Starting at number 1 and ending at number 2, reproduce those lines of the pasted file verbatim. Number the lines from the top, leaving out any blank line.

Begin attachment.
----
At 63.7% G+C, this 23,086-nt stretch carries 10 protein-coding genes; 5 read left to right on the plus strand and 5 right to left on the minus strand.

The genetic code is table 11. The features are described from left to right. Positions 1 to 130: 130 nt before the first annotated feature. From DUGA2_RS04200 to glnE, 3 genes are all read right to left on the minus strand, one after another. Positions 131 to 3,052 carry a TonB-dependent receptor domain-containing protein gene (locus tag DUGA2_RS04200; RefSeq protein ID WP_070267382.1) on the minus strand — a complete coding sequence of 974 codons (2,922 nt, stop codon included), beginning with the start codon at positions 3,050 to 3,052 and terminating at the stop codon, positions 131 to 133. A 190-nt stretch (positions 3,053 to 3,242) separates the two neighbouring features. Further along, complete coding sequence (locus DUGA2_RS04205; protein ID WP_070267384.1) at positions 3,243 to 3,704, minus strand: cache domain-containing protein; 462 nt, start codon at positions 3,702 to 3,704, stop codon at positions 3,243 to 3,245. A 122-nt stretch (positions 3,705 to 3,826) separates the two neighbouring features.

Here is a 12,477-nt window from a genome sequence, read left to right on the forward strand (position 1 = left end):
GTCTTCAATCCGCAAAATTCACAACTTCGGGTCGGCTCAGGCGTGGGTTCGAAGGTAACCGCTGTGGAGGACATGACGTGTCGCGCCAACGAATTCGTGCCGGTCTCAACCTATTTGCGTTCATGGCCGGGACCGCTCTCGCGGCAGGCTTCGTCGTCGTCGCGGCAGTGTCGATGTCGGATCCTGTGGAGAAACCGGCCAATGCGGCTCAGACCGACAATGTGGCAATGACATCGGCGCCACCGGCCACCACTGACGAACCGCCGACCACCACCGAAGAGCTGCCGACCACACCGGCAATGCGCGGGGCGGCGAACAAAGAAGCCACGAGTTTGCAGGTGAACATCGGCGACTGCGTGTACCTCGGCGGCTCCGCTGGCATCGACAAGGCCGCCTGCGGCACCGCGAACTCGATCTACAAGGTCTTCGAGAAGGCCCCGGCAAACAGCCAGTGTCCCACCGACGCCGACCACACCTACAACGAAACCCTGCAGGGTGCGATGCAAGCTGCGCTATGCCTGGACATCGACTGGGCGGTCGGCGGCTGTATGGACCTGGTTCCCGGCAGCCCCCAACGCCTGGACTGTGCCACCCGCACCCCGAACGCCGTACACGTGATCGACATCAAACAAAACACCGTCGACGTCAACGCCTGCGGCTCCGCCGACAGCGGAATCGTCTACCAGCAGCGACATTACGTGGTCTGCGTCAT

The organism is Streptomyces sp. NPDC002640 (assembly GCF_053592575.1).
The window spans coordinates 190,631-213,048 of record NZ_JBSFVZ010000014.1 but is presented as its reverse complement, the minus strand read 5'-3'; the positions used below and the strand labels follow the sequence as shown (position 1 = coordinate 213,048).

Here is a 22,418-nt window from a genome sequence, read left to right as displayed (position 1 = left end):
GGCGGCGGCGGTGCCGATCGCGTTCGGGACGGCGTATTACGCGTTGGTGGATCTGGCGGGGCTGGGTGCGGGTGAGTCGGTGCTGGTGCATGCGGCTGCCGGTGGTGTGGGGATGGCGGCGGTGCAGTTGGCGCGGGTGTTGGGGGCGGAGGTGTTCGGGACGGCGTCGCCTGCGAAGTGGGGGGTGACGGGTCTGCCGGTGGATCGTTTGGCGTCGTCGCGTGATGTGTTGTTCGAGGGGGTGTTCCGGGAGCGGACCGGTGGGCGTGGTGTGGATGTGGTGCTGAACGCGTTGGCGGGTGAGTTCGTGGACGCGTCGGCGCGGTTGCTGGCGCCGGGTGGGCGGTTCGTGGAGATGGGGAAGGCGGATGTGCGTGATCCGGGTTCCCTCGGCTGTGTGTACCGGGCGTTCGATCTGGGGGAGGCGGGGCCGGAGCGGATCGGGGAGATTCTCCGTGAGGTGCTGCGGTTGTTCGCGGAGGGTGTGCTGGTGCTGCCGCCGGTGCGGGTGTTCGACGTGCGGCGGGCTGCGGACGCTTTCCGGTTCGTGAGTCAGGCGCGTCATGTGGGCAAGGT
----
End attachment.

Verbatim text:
At 63.7% G+C, this 23,086-nt stretch carries 10 protein-coding genes; 5 read left to right on the plus strand and 5 right to left on the minus strand.

The genetic code is table 11. The features are described from left to right. Positions 1 to 130: 130 nt before the first annotated feature. From DUGA2_RS04200 to glnE, 3 genes are all read right to left on the minus strand, one after another. Positions 131 to 3,052 carry a TonB-dependent receptor domain-containing protein gene (locus tag DUGA2_RS04200; RefSeq protein ID WP_070267382.1) on the minus strand — a complete coding sequence of 974 codons (2,922 nt, stop codon included), beginning with the start codon at positions 3,050 to 3,052 and terminating at the stop codon, positions 131 to 133. A 190-nt stretch (positions 3,053 to 3,242) separates the two neighbouring features. Further along, complete coding sequence (locus DUGA2_RS04205; protein ID WP_070267384.1) at positions 3,243 to 3,704, minus strand: cache domain-containing protein; 462 nt, start codon at positions 3,702 to 3,704, stop codon at positions 3,243 to 3,245. A 122-nt stretch (positions 3,705 to 3,826) separates the two neighbouring features.